An update released by the U.N.'s World Meteorological Organization said the current El Nino, which developed rapidly during July-August this year, was likely to peak between now and January.
"There is a 90-percent likelihood it will persist throughout the upcoming northern hemisphere winter/southern hemisphere summer," it said in its latest update.
The weather phenomenon is a naturally occurring climate pattern typically associated with increased heat worldwide, as well as drought in some parts of the world and heavy rains elsewhere.
It typically occurs every two to seven years, and it usually increases global temperatures in the year after it develops.
But, while most of the El Nino impact is not expected to be felt until 2024, WMO highlighted that the phenomenon was occurring in the context of rapid climate change.
Currently the hottest year ever recorded was 2016 — the year after an exceptionally strong El Nino developed — but the world is already on track to beat that record.
"As a result of record high land and sea-surface temperatures since June, the year 2023 is now on track to be the warmest year on record," WMO chief Petteri Taalas said in the statement, warning that "next year may be even warmer."
"This is clearly and unequivocally due to the contribution of the increasing concentrations of heat-trapping greenhouse gases from human activities," he said.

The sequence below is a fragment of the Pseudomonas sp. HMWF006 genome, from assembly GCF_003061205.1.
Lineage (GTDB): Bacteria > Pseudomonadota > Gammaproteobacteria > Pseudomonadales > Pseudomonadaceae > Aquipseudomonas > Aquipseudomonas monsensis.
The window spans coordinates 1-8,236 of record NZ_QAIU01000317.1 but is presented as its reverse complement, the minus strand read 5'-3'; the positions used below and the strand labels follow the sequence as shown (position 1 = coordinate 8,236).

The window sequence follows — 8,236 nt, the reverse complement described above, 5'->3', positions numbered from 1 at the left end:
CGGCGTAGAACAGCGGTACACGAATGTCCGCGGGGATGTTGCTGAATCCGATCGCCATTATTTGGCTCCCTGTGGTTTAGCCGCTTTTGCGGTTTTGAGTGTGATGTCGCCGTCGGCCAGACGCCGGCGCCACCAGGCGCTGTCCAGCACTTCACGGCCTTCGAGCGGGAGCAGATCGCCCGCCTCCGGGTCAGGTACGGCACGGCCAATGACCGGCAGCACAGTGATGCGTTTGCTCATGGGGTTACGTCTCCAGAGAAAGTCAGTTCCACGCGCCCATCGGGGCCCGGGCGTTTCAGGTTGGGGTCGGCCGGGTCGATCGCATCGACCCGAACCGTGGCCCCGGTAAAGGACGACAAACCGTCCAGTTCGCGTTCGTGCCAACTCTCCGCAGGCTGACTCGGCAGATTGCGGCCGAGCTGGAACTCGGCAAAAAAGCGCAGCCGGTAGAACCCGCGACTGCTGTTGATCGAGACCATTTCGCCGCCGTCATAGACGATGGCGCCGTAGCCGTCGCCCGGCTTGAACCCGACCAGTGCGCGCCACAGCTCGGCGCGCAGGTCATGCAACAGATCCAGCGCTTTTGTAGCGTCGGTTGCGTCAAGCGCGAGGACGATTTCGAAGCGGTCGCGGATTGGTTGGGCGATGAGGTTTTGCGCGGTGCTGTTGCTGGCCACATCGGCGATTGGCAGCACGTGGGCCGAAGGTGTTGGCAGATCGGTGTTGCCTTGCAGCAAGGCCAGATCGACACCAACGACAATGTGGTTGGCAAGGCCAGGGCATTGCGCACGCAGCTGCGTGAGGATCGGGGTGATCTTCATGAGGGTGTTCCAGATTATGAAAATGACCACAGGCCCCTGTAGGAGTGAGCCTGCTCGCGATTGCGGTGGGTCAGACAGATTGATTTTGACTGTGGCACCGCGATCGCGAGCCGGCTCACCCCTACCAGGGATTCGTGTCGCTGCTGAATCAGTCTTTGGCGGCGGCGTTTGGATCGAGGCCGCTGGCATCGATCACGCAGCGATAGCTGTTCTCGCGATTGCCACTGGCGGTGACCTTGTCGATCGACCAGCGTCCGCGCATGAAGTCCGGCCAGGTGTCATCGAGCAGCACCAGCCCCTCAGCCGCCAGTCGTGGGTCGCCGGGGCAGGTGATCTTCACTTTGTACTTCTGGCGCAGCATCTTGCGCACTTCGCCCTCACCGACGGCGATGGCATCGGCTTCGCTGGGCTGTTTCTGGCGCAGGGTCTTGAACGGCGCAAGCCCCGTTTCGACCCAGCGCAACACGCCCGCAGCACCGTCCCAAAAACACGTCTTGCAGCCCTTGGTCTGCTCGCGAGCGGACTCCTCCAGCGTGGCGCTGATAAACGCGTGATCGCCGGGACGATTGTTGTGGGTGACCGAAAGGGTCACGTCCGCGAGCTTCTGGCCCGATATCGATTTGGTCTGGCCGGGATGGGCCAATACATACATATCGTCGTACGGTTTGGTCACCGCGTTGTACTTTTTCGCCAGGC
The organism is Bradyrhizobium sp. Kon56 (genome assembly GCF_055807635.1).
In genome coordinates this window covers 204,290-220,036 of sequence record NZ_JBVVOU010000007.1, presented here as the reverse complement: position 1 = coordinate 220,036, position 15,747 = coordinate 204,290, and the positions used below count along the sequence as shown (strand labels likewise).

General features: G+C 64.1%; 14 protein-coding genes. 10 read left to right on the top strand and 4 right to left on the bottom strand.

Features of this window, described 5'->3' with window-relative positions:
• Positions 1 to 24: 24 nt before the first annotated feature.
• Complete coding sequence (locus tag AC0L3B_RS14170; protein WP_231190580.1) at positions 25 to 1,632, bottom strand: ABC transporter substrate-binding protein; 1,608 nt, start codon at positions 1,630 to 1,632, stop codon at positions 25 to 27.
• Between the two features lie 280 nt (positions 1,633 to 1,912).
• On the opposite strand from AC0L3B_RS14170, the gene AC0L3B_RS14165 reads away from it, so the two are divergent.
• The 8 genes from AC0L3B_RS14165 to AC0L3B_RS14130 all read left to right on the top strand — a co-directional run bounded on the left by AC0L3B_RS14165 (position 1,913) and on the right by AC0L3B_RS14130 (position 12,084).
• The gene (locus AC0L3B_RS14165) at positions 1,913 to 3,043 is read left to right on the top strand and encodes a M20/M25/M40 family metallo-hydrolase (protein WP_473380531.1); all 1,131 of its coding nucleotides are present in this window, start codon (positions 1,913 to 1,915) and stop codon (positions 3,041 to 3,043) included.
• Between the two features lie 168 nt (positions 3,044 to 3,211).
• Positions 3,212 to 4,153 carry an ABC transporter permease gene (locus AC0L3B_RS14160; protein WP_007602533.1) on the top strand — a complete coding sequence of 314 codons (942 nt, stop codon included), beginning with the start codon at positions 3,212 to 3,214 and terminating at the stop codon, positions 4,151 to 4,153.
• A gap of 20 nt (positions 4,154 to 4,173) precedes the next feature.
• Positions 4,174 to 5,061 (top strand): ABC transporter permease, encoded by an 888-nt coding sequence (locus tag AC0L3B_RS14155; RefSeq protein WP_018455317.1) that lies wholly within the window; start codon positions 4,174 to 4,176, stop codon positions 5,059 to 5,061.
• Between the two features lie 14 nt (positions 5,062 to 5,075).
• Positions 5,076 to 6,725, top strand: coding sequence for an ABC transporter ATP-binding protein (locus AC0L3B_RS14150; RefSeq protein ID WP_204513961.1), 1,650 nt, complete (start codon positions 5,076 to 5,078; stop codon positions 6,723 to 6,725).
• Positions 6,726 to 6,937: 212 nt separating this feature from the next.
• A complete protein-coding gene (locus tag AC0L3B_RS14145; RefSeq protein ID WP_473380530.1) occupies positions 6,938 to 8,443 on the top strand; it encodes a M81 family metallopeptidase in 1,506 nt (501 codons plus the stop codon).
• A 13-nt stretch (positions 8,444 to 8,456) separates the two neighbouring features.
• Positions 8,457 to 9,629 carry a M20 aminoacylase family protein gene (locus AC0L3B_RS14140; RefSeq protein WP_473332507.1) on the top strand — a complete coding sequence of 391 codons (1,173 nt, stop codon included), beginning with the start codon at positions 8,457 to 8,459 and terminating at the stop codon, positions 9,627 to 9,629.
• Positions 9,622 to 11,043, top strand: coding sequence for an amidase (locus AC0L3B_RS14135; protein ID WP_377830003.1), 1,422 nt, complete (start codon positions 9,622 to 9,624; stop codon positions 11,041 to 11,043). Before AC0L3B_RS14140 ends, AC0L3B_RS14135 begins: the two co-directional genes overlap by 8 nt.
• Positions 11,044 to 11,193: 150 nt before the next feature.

"Extreme events such as heatwaves, drought, wildfires, heavy rain and floods will be enhanced in some regions, with major impacts," he cautioned, stressing the importance of efficient early warning systems.
El Nino last occurred in 2018-2019 and was followed by an exceptionally long La Nina — El Nino's cooling opposite — which ended earlier this year.
WMO said the most recent forecasts for the current El Nino impact suggest a high likelihood of continued warming in the central-eastern equatorial Pacific through next April.
Above-normal sea-surface temperatures are also expected across most of the global oceans, while above-normal temperatures are expected, too, over almost all land areas, it said.
Other impacts are likely to include above-normal rainfall in the Horn of Africa region and the La Plata basin in South America and in southeastern North America, as well as in parts of central and eastern Asia.
The north of South America, much of Australia and the Pacific islands are meanwhile set to see less rain, according to the predictions.